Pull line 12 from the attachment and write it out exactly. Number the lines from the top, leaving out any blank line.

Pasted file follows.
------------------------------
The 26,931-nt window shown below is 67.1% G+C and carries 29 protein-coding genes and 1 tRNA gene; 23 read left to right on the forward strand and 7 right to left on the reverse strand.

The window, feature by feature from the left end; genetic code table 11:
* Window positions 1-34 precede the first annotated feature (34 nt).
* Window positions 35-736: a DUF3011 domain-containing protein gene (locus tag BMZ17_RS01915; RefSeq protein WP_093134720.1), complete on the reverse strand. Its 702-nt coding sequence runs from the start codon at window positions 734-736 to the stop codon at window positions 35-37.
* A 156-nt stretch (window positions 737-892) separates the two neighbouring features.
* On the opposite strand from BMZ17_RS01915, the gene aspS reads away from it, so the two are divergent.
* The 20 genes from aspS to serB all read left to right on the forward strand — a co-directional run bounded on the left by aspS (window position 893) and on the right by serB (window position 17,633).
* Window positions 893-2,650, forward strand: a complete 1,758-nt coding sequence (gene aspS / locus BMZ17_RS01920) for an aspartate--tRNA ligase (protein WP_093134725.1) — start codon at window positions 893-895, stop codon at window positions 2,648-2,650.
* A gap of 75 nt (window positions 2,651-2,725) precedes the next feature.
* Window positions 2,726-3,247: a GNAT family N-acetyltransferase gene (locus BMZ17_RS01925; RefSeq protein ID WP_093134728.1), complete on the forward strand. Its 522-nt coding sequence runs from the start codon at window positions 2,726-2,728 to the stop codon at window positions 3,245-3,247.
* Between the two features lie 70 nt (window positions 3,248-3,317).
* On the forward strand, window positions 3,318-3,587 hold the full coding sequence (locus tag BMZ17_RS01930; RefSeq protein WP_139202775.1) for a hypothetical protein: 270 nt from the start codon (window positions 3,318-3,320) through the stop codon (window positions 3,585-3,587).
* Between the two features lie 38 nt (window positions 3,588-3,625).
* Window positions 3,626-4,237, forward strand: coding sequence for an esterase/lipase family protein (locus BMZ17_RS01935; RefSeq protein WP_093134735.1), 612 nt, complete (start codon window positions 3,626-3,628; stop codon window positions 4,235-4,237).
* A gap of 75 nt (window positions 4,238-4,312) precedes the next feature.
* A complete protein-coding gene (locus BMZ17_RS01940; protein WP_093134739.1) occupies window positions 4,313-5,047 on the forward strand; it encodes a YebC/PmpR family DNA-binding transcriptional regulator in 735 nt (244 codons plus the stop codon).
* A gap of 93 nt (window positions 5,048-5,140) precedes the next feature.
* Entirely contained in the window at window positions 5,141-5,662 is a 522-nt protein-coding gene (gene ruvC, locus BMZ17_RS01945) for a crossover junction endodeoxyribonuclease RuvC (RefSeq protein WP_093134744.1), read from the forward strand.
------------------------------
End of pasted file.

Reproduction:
* On the forward strand, window positions 3,318-3,587 hold the full coding sequence (locus tag BMZ17_RS01930; RefSeq protein WP_139202775.1) for a hypothetical protein: 270 nt from the start codon (window positions 3,318-3,320) through the stop codon (window positions 3,585-3,587).